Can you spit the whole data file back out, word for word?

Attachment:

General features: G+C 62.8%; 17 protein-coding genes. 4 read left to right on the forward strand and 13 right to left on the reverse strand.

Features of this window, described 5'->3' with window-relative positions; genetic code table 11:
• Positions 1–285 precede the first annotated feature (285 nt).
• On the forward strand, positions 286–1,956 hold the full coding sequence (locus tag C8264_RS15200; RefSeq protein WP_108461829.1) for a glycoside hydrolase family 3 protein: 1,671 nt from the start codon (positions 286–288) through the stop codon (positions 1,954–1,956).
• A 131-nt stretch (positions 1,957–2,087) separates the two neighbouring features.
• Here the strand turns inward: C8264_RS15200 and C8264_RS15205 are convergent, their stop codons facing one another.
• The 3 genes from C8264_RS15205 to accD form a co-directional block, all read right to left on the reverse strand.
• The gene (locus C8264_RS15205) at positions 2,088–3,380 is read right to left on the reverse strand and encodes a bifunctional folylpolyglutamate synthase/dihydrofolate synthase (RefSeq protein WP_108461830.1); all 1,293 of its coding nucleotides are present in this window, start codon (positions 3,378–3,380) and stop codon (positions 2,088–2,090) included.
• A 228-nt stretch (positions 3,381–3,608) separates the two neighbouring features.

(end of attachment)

General features: G+C 62.8%; 17 protein-coding genes. 4 read left to right on the forward strand and 13 right to left on the reverse strand.

Features of this window, described 5'->3' with window-relative positions; genetic code table 11:
• Positions 1–285 precede the first annotated feature (285 nt).
• On the forward strand, positions 286–1,956 hold the full coding sequence (locus tag C8264_RS15200; RefSeq protein WP_108461829.1) for a glycoside hydrolase family 3 protein: 1,671 nt from the start codon (positions 286–288) through the stop codon (positions 1,954–1,956).
• A 131-nt stretch (positions 1,957–2,087) separates the two neighbouring features.
• Here the strand turns inward: C8264_RS15200 and C8264_RS15205 are convergent, their stop codons facing one another.
• The 3 genes from C8264_RS15205 to accD form a co-directional block, all read right to left on the reverse strand.
• The gene (locus C8264_RS15205) at positions 2,088–3,380 is read right to left on the reverse strand and encodes a bifunctional folylpolyglutamate synthase/dihydrofolate synthase (RefSeq protein WP_108461830.1); all 1,293 of its coding nucleotides are present in this window, start codon (positions 3,378–3,380) and stop codon (positions 2,088–2,090) included.
• A 228-nt stretch (positions 3,381–3,608) separates the two neighbouring features.